An Antebellum village

  "Quenched'' (oil on canvas), by Gay Freeborn, at the Patricia Ladd Carega Gallery, Center Sandwich,   N.H.

"Quenched'' (oil on canvas), by Gay Freeborn, at the Patricia Ladd Carega Gallery, Center Sandwich, N.H.

Center Sandwich is  in the town of Sandwich. The village center and surrounding area are listed on the National Register of Historic Places as the Center Sandwich Historic District. It's just north of the Granite State's Lake District.

Center Sandwich began as the site of a gristmill, erected in 1768 by Daniel Beede, followed  in 1780 by a sawmill, also on  on the banks of the Red Hill River. Roads were then built to the area, and the village and surrounding rural parts of town grew from about 900 people in 1790 to over 2,000 in 1820.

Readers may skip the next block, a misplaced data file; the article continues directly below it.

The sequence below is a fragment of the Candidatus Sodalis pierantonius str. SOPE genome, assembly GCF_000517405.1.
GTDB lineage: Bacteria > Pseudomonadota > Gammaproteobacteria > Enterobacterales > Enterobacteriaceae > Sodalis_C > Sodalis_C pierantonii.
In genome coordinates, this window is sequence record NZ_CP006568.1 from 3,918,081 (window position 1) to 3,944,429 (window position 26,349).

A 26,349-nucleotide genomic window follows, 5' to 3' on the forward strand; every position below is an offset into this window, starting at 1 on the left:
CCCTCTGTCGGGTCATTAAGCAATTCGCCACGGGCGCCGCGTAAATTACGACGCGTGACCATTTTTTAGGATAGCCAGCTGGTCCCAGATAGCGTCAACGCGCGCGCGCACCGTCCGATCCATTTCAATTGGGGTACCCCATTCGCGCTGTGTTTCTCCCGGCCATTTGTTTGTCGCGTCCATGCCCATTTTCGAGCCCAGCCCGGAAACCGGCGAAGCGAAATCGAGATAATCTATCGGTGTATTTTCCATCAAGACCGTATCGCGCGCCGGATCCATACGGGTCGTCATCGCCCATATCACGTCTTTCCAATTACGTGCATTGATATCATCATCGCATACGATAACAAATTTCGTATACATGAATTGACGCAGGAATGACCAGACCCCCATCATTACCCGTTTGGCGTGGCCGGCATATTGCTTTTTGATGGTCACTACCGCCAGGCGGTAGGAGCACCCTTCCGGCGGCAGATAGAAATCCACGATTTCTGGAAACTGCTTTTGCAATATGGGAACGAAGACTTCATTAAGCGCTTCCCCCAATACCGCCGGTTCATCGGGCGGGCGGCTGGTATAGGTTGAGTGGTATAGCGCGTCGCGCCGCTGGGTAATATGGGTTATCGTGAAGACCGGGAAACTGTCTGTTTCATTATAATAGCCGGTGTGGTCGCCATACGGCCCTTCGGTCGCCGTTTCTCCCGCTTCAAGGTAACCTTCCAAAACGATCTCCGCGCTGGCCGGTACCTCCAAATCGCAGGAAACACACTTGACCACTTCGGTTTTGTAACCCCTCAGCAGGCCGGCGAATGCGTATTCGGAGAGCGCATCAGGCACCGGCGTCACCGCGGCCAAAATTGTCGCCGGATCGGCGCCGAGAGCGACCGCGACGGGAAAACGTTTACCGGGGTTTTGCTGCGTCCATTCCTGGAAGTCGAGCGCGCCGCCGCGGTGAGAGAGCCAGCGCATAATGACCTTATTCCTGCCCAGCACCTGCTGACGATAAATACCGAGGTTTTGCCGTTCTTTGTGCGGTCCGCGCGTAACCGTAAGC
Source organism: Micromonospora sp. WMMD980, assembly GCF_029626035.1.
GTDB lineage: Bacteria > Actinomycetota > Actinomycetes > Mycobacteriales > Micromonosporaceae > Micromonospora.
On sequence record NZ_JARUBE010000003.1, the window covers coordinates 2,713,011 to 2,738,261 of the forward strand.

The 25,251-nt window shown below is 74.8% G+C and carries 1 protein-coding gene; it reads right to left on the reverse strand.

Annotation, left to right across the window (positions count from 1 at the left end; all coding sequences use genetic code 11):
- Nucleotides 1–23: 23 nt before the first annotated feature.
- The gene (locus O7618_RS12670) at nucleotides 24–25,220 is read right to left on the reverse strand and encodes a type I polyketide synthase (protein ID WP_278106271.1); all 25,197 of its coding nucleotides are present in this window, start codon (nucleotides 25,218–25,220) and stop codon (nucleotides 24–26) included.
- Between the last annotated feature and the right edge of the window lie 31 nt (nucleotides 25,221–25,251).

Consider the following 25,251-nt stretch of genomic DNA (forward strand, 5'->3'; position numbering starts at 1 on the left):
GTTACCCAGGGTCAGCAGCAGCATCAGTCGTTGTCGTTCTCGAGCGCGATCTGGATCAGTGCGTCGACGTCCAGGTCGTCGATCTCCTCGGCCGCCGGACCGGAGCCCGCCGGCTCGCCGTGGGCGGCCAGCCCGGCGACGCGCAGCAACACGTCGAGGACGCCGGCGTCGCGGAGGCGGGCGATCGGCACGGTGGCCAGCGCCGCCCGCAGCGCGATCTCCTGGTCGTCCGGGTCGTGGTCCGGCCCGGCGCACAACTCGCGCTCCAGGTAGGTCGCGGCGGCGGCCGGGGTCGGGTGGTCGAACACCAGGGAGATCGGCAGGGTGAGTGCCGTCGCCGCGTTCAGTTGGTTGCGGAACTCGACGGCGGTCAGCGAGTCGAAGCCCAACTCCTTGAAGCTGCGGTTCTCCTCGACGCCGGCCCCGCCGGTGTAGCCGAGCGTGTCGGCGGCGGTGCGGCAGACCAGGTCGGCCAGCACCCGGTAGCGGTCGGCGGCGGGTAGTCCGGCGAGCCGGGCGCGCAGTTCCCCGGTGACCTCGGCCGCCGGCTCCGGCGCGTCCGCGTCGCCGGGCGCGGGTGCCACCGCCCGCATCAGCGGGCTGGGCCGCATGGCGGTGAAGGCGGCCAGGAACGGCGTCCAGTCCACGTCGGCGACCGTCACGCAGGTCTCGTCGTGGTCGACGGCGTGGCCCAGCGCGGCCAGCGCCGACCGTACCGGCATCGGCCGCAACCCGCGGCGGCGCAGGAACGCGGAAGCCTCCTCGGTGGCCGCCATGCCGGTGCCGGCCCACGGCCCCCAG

Most of the village's development  occurred in the decades before the Civil War, resulting in residential and civic buildings that are largely  Federal and Greek Revival in style. Because no railroads were built to serve the area, Center Sandwich declined in importance after the Civil War. Only a few changes occurred in the appearance of village in the 20th Century. The oldest surviving building in the village is the 1792 Baptist church, originally Federal in style, but later given Greek Revival features.

  The town hall in Center Sandwich.

The town hall in Center Sandwich.